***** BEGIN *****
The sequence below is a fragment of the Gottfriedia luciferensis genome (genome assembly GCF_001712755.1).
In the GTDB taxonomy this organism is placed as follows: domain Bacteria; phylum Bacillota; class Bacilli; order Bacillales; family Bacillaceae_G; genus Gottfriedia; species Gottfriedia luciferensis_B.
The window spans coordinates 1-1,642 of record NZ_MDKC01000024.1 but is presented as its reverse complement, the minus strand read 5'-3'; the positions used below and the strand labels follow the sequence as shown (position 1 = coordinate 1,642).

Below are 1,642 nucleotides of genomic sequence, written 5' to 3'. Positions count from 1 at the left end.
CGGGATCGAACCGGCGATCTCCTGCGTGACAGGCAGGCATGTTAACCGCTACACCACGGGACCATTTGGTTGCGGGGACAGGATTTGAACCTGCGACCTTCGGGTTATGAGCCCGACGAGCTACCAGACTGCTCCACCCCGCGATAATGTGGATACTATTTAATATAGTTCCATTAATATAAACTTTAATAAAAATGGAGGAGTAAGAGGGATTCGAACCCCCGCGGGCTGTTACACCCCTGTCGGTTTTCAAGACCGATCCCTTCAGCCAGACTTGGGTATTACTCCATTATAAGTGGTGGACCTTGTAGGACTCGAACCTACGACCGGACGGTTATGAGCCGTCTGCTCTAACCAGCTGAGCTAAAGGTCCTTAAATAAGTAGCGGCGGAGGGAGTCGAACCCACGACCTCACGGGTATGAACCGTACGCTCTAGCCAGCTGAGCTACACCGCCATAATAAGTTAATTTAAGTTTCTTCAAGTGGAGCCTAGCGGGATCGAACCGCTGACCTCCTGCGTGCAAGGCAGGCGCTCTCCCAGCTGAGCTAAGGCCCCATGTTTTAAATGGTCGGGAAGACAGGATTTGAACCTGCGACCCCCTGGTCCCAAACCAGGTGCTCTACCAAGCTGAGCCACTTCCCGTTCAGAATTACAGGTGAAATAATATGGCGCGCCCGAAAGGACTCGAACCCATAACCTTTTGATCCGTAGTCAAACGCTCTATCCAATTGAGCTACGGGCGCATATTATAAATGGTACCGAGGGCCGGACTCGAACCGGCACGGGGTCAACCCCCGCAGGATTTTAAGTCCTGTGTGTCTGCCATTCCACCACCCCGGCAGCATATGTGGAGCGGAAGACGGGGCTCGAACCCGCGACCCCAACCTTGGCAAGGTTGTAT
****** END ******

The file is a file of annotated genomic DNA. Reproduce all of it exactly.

The sequence below is a fragment of the Gottfriedia luciferensis genome (genome assembly GCF_001712755.1).
In the GTDB taxonomy this organism is placed as follows: domain Bacteria; phylum Bacillota; class Bacilli; order Bacillales; family Bacillaceae_G; genus Gottfriedia; species Gottfriedia luciferensis_B.
The window spans coordinates 1-1,642 of record NZ_MDKC01000024.1 but is presented as its reverse complement, the minus strand read 5'-3'; the positions used below and the strand labels follow the sequence as shown (position 1 = coordinate 1,642).

Below are 1,642 nucleotides of genomic sequence, written 5' to 3'. Positions count from 1 at the left end.
CGGGATCGAACCGGCGATCTCCTGCGTGACAGGCAGGCATGTTAACCGCTACACCACGGGACCATTTGGTTGCGGGGACAGGATTTGAACCTGCGACCTTCGGGTTATGAGCCCGACGAGCTACCAGACTGCTCCACCCCGCGATAATGTGGATACTATTTAATATAGTTCCATTAATATAAACTTTAATAAAAATGGAGGAGTAAGAGGGATTCGAACCCCCGCGGGCTGTTACACCCCTGTCGGTTTTCAAGACCGATCCCTTCAGCCAGACTTGGGTATTACTCCATTATAAGTGGTGGACCTTGTAGGACTCGAACCTACGACCGGACGGTTATGAGCCGTCTGCTCTAACCAGCTGAGCTAAAGGTCCTTAAATAAGTAGCGGCGGAGGGAGTCGAACCCACGACCTCACGGGTATGAACCGTACGCTCTAGCCAGCTGAGCTACACCGCCATAATAAGTTAATTTAAGTTTCTTCAAGTGGAGCCTAGCGGGATCGAACCGCTGACCTCCTGCGTGCAAGGCAGGCGCTCTCCCAGCTGAGCTAAGGCCCCATGTTTTAAATGGTCGGGAAGACAGGATTTGAACCTGCGACCCCCTGGTCCCAAACCAGGTGCTCTACCAAGCTGAGCCACTTCCCGTTCAGAATTACAGGTGAAATAATATGGCGCGCCCGAAAGGACTCGAACCCATAACCTTTTGATCCGTAGTCAAACGCTCTATCCAATTGAGCTACGGGCGCATATTATAAATGGTACCGAGGGCCGGACTCGAACCGGCACGGGGTCAACCCCCGCAGGATTTTAAGTCCTGTGTGTCTGCCATTCCACCACCCCGGCAGCATATGTGGAGCGGAAGACGGGGCTCGAACCCGCGACCCCAACCTTGGCAAGGTTGTAT